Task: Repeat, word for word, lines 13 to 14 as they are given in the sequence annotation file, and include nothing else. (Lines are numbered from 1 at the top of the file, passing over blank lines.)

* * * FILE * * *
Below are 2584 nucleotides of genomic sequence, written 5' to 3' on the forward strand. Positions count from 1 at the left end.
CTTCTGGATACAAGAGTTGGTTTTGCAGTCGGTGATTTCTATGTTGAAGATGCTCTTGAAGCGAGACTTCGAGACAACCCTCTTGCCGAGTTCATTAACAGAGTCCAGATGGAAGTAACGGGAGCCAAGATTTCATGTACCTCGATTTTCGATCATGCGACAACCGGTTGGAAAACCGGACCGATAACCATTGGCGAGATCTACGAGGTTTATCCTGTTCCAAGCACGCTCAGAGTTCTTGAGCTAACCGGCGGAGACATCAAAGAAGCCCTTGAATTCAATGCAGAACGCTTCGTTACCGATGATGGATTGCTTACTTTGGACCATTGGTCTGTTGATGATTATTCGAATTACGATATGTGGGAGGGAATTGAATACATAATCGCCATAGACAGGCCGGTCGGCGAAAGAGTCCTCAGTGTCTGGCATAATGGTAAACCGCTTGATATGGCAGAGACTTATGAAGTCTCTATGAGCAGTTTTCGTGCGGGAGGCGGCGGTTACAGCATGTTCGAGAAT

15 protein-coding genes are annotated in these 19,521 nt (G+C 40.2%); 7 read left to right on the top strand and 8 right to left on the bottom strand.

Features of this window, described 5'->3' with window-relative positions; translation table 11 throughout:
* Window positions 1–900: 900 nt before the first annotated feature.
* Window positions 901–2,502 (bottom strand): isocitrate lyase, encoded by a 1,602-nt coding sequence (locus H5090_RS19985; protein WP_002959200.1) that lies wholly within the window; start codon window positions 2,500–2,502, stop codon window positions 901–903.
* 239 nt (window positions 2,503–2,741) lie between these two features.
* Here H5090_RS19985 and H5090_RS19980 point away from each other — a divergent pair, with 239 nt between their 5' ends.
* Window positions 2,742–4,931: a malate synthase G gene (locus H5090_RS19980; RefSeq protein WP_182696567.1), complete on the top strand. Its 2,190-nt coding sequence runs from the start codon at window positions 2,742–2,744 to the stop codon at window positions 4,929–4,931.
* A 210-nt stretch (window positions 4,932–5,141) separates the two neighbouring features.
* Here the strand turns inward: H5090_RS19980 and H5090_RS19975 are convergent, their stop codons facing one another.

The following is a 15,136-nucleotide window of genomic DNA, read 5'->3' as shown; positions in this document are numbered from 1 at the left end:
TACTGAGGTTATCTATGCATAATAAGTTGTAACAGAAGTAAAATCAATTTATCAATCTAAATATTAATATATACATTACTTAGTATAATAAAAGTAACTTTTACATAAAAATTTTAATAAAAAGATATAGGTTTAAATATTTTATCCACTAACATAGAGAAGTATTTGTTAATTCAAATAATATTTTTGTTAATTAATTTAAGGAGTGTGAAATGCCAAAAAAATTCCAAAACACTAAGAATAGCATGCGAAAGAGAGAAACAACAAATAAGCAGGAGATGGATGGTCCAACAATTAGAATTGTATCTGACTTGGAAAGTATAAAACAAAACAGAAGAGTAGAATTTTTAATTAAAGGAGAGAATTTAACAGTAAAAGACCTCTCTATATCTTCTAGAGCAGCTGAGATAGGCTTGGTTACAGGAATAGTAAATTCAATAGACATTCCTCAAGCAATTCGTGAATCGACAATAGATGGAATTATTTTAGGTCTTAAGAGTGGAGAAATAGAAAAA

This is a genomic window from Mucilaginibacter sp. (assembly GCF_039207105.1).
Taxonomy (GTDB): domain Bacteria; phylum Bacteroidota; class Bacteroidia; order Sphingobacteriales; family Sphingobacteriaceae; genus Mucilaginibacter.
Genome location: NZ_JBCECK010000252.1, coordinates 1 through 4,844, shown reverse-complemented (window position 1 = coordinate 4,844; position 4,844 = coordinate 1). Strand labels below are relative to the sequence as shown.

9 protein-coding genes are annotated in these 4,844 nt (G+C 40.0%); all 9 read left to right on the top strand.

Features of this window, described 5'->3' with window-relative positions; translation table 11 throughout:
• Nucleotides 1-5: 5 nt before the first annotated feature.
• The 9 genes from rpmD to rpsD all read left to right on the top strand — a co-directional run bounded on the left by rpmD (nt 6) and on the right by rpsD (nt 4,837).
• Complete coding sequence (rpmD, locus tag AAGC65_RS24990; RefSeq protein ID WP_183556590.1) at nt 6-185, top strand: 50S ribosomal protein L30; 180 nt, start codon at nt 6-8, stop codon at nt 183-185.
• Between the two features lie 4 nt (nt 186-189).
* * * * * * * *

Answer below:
TACTGAGGTTATCTATGCATAATAAGTTGTAACAGAAGTAAAATCAATTTATCAATCTAAATATTAATATATACATTACTTAGTATAATAAAAGTAACTTTTACATAAAAATTTTAATAAAAAGATATAGGTTTAAATATTTTATCCACTAACATAGAGAAGTATTTGTTAATTCAAATAATATTTTTGTTAATTAATTTAAGGAGTGTGAAATGCCAAAAAAATTCCAAAACACTAAGAATAGCATGCGAAAGAGAGAAACAACAAATAAGCAGGAGATGGATGGTCCAACAATTAGAATTGTATCTGACTTGGAAAGTATAAAACAAAACAGAAGAGTAGAATTTTTAATTAAAGGAGAGAATTTAACAGTAAAAGACCTCTCTATATCTTCTAGAGCAGCTGAGATAGGCTTGGTTACAGGAATAGTAAATTCAATAGACATTCCTCAAGCAATTCGTGAATCGACAATAGATGGAATTATTTTAGGTCTTAAGAGTGGAGAAATAGAAAAA

This is a genomic window from Mucilaginibacter sp. (assembly GCF_039207105.1).